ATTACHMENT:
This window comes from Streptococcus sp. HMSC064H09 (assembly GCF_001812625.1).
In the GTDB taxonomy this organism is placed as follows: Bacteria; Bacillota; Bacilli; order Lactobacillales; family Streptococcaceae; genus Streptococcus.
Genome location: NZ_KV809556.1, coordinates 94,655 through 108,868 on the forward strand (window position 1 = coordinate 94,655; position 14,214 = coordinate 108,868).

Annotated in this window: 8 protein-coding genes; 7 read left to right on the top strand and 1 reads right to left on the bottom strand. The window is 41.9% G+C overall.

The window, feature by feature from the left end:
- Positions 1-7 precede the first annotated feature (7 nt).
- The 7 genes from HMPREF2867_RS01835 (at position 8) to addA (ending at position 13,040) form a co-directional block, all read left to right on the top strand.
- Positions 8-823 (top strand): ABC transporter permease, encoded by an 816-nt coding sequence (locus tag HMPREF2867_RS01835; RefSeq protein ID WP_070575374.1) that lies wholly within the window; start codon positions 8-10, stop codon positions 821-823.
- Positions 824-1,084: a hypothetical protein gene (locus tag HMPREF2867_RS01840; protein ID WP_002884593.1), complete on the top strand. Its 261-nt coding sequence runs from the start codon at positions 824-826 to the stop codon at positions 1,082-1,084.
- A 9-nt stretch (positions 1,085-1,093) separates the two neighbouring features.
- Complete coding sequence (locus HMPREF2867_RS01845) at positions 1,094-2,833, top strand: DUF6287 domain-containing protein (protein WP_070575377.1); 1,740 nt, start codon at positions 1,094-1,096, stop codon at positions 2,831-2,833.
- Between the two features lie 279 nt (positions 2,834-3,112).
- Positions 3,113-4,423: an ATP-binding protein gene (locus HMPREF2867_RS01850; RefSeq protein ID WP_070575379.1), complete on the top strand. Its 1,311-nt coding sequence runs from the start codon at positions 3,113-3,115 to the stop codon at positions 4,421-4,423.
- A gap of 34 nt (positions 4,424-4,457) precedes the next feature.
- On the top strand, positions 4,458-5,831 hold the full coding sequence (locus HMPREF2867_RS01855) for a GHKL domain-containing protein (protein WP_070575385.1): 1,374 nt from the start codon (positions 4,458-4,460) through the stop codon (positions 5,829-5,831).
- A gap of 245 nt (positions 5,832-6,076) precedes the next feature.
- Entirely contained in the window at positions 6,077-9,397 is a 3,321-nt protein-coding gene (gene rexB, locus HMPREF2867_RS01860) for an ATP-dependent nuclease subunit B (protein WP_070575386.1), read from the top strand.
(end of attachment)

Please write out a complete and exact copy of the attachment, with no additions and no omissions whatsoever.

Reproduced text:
This window comes from Streptococcus sp. HMSC064H09 (assembly GCF_001812625.1).
In the GTDB taxonomy this organism is placed as follows: Bacteria; Bacillota; Bacilli; order Lactobacillales; family Streptococcaceae; genus Streptococcus.
Genome location: NZ_KV809556.1, coordinates 94,655 through 108,868 on the forward strand (window position 1 = coordinate 94,655; position 14,214 = coordinate 108,868).

Annotated in this window: 8 protein-coding genes; 7 read left to right on the top strand and 1 reads right to left on the bottom strand. The window is 41.9% G+C overall.

The window, feature by feature from the left end:
- Positions 1-7 precede the first annotated feature (7 nt).
- The 7 genes from HMPREF2867_RS01835 (at position 8) to addA (ending at position 13,040) form a co-directional block, all read left to right on the top strand.
- Positions 8-823 (top strand): ABC transporter permease, encoded by an 816-nt coding sequence (locus tag HMPREF2867_RS01835; RefSeq protein ID WP_070575374.1) that lies wholly within the window; start codon positions 8-10, stop codon positions 821-823.
- Positions 824-1,084: a hypothetical protein gene (locus tag HMPREF2867_RS01840; protein ID WP_002884593.1), complete on the top strand. Its 261-nt coding sequence runs from the start codon at positions 824-826 to the stop codon at positions 1,082-1,084.
- A 9-nt stretch (positions 1,085-1,093) separates the two neighbouring features.
- Complete coding sequence (locus HMPREF2867_RS01845) at positions 1,094-2,833, top strand: DUF6287 domain-containing protein (protein WP_070575377.1); 1,740 nt, start codon at positions 1,094-1,096, stop codon at positions 2,831-2,833.
- Between the two features lie 279 nt (positions 2,834-3,112).
- Positions 3,113-4,423: an ATP-binding protein gene (locus HMPREF2867_RS01850; RefSeq protein ID WP_070575379.1), complete on the top strand. Its 1,311-nt coding sequence runs from the start codon at positions 3,113-3,115 to the stop codon at positions 4,421-4,423.
- A gap of 34 nt (positions 4,424-4,457) precedes the next feature.
- On the top strand, positions 4,458-5,831 hold the full coding sequence (locus HMPREF2867_RS01855) for a GHKL domain-containing protein (protein WP_070575385.1): 1,374 nt from the start codon (positions 4,458-4,460) through the stop codon (positions 5,829-5,831).
- A gap of 245 nt (positions 5,832-6,076) precedes the next feature.
- Entirely contained in the window at positions 6,077-9,397 is a 3,321-nt protein-coding gene (gene rexB, locus HMPREF2867_RS01860) for an ATP-dependent nuclease subunit B (protein WP_070575386.1), read from the top strand.